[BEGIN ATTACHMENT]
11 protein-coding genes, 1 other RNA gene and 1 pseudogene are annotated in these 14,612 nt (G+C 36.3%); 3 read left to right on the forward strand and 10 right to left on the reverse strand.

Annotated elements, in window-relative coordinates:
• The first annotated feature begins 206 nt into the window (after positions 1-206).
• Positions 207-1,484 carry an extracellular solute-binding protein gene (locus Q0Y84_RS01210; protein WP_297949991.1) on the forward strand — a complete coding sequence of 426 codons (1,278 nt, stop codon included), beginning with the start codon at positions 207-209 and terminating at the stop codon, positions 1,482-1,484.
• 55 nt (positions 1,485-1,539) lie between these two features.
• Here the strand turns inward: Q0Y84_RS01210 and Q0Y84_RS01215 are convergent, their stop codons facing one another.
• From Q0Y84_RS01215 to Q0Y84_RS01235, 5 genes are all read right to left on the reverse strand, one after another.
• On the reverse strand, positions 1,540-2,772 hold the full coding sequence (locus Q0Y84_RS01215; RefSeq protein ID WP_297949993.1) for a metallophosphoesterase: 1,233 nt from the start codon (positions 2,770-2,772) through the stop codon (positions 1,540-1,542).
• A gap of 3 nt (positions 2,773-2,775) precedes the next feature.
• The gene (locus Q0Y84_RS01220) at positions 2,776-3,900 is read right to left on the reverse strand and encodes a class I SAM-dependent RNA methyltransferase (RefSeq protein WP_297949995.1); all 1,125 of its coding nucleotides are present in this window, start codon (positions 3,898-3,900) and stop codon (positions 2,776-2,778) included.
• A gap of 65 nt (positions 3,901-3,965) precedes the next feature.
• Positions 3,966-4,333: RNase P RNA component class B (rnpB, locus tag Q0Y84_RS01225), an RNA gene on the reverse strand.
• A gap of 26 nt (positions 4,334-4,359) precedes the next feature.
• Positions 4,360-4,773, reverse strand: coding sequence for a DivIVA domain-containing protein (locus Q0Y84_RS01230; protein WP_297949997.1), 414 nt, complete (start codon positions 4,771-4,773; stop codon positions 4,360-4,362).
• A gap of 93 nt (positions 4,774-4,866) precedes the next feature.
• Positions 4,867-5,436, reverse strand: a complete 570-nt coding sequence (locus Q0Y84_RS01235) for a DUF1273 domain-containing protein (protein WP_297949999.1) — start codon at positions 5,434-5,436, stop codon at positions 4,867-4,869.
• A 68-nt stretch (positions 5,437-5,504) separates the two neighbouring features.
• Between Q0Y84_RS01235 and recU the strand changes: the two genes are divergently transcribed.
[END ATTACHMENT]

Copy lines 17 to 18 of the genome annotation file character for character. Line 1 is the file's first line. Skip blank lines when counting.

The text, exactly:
• A 68-nt stretch (positions 5,437-5,504) separates the two neighbouring features.
• Between Q0Y84_RS01235 and recU the strand changes: the two genes are divergently transcribed.